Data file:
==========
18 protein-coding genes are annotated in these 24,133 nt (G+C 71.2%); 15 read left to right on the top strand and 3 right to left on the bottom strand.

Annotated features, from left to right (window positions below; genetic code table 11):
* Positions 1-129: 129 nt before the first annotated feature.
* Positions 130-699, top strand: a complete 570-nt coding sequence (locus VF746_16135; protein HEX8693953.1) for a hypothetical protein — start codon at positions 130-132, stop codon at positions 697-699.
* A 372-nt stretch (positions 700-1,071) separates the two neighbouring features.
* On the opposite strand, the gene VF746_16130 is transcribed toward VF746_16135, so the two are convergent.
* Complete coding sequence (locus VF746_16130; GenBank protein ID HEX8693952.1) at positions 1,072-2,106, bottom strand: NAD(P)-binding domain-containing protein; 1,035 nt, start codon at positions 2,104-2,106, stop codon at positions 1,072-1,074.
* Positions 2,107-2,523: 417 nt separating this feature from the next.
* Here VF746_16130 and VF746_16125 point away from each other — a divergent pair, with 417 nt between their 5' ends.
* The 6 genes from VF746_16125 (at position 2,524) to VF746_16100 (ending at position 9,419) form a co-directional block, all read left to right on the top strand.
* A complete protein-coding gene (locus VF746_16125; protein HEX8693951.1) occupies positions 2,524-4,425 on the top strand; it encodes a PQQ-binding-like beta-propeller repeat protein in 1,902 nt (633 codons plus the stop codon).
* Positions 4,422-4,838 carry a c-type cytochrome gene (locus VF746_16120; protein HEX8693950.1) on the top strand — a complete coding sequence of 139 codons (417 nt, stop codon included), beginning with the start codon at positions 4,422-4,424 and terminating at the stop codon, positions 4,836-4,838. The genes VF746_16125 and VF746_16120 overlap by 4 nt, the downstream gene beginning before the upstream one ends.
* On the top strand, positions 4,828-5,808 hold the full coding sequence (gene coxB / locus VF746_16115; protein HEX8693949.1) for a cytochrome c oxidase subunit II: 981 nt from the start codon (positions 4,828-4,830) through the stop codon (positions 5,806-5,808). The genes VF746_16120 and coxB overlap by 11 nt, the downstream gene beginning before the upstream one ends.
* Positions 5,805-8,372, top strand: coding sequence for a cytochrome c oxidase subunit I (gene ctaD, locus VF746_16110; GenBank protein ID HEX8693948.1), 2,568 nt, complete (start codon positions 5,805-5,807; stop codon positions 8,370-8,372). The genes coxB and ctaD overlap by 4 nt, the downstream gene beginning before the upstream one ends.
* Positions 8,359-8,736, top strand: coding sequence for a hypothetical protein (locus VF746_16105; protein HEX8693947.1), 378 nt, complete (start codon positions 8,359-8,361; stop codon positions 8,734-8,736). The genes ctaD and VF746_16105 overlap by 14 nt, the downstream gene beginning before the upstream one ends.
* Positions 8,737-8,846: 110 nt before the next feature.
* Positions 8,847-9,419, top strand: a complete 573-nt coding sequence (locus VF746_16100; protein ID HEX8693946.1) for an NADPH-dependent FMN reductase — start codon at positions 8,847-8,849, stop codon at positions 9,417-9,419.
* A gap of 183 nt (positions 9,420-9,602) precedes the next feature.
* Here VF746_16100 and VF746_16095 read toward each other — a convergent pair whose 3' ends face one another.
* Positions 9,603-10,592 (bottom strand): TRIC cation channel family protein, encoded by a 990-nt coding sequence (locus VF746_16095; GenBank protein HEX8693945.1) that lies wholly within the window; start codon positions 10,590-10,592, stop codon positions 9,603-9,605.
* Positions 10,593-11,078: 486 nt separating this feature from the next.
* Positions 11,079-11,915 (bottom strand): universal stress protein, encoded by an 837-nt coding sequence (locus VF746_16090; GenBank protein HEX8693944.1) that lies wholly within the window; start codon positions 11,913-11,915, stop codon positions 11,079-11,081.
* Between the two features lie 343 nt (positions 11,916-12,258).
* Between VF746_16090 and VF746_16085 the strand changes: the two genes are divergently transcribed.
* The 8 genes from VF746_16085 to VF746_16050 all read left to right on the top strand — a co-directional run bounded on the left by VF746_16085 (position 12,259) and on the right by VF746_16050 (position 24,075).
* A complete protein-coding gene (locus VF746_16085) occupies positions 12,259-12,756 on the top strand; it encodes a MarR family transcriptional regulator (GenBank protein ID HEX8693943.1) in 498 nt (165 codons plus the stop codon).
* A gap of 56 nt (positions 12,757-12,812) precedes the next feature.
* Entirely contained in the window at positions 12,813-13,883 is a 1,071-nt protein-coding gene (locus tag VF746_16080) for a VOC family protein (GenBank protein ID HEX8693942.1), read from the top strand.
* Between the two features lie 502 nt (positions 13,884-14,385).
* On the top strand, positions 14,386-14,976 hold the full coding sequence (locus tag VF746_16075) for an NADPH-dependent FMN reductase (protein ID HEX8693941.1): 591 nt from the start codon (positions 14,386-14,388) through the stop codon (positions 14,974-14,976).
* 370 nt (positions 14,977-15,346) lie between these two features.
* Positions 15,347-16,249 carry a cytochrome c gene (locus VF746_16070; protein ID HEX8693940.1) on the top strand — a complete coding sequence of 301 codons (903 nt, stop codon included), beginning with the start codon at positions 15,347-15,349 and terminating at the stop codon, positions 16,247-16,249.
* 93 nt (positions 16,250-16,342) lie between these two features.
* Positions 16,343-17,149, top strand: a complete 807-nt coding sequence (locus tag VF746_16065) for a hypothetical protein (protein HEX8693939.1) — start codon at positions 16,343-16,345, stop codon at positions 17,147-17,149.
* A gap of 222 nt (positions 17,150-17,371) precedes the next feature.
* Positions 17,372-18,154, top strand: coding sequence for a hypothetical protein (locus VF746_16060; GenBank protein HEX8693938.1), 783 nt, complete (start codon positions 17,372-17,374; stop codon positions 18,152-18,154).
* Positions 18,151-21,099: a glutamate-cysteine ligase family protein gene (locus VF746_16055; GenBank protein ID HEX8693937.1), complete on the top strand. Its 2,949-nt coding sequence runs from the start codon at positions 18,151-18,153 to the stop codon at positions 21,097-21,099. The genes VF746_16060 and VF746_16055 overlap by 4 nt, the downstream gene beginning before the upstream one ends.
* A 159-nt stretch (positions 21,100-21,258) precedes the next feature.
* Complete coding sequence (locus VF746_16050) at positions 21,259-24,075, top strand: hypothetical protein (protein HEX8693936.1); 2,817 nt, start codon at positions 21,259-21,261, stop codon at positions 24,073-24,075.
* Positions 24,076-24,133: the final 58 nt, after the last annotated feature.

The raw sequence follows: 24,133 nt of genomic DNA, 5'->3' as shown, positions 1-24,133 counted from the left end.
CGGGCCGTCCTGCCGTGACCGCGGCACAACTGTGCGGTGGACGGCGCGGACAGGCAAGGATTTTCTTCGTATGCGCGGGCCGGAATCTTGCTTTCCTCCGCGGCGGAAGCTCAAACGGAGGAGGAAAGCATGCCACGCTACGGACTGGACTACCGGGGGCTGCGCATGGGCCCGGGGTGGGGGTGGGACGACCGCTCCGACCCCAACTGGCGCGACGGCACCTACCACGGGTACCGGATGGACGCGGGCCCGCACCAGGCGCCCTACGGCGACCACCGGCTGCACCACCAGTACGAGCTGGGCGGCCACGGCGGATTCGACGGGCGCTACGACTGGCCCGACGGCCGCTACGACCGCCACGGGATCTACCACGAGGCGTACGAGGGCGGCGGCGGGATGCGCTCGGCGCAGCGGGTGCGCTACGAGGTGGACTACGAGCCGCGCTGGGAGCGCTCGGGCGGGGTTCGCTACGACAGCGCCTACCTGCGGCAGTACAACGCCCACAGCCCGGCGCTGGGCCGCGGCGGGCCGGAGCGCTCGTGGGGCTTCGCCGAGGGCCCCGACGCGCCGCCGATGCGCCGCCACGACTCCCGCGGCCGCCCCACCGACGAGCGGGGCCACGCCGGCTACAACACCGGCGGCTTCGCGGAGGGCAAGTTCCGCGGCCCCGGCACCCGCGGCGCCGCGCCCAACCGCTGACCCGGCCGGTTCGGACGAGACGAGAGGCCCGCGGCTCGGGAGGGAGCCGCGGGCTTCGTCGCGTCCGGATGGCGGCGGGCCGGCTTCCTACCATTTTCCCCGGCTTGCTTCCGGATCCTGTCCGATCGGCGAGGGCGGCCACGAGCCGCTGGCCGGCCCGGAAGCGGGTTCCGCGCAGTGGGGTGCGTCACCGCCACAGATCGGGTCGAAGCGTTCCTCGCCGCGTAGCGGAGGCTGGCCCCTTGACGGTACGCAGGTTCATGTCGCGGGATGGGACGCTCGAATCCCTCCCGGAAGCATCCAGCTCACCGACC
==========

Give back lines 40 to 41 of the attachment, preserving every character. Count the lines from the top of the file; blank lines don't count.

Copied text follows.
* Positions 24,076-24,133: the final 58 nt, after the last annotated feature.

The raw sequence follows: 24,133 nt of genomic DNA, 5'->3' as shown, positions 1-24,133 counted from the left end.